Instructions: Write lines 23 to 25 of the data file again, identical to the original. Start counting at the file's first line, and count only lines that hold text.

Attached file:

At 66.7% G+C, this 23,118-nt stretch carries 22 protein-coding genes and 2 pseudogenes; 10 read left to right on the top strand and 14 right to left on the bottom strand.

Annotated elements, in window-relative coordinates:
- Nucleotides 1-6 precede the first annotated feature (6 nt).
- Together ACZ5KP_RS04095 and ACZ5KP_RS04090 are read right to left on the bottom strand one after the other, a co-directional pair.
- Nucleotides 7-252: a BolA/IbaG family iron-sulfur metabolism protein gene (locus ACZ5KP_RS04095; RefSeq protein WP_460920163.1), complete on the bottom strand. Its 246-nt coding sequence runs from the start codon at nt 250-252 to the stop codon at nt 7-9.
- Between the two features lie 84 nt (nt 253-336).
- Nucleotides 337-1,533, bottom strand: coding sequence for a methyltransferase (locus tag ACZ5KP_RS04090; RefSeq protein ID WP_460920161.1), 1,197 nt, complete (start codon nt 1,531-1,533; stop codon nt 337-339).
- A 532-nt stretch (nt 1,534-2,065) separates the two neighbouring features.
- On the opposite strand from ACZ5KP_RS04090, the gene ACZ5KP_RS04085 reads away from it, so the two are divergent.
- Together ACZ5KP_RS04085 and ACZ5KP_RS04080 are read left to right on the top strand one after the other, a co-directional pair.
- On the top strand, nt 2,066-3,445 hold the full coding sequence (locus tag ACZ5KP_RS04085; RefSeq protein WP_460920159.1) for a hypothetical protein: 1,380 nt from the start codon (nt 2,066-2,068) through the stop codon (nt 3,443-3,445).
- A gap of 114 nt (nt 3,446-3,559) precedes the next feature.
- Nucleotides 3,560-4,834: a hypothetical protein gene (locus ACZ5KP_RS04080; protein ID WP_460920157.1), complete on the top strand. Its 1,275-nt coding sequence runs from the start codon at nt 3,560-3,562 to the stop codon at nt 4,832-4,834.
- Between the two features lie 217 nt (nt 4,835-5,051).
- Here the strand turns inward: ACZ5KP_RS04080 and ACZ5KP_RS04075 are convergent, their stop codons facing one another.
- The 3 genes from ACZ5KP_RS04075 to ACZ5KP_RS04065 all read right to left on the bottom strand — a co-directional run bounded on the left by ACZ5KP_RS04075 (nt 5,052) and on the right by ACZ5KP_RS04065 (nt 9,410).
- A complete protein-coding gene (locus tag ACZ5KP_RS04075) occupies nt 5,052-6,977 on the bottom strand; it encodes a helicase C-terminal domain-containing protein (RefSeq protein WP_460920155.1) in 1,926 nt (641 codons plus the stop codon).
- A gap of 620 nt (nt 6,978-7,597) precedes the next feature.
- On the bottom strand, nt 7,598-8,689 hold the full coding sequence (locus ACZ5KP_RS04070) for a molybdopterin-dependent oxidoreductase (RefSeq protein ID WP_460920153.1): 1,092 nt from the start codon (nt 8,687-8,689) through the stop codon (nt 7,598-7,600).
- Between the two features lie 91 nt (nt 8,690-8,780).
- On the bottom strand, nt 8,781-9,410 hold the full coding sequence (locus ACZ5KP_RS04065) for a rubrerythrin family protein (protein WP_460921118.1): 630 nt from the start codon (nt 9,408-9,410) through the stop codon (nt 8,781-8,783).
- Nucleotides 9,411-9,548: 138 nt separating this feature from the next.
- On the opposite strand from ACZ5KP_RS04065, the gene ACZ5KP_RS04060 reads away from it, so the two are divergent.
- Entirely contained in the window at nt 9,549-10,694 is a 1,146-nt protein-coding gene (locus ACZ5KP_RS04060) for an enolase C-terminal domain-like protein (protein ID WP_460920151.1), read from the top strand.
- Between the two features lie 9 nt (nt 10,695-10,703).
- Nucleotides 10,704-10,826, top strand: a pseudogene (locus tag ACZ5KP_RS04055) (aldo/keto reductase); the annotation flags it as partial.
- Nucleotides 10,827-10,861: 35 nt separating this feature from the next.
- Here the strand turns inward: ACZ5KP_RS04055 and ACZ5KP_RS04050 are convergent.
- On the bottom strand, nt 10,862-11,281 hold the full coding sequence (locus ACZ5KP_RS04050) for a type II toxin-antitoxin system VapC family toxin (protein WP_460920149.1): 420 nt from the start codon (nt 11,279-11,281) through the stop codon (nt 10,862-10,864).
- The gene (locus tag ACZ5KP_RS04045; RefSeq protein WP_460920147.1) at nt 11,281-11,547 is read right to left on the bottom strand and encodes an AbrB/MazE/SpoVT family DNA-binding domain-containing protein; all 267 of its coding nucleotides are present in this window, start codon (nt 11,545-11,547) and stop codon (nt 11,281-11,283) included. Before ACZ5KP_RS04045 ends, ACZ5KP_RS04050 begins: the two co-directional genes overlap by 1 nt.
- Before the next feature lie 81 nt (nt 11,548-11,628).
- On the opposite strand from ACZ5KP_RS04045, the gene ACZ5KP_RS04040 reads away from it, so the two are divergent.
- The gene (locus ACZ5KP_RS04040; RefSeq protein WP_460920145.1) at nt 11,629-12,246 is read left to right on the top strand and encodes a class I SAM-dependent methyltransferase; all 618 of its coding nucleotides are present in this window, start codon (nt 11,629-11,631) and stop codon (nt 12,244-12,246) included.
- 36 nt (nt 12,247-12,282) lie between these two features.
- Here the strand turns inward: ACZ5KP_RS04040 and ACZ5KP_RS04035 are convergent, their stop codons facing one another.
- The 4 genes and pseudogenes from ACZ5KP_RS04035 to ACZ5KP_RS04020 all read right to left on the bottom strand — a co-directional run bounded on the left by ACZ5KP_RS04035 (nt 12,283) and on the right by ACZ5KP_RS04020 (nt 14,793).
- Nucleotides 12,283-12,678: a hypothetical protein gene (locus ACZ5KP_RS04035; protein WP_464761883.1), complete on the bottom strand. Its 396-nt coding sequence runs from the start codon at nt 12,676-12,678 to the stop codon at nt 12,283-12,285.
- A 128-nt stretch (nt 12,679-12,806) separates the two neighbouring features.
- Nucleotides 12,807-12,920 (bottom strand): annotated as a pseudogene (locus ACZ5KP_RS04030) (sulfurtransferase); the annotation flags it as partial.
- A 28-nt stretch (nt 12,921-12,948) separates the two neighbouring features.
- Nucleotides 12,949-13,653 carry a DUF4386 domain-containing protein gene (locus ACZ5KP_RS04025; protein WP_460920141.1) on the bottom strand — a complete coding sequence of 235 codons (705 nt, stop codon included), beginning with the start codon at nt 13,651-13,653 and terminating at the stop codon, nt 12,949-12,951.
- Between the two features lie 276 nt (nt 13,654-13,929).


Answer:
- On the opposite strand from ACZ5KP_RS04065, the gene ACZ5KP_RS04060 reads away from it, so the two are divergent.
- Entirely contained in the window at nt 9,549-10,694 is a 1,146-nt protein-coding gene (locus ACZ5KP_RS04060) for an enolase C-terminal domain-like protein (protein ID WP_460920151.1), read from the top strand.
- Between the two features lie 9 nt (nt 10,695-10,703).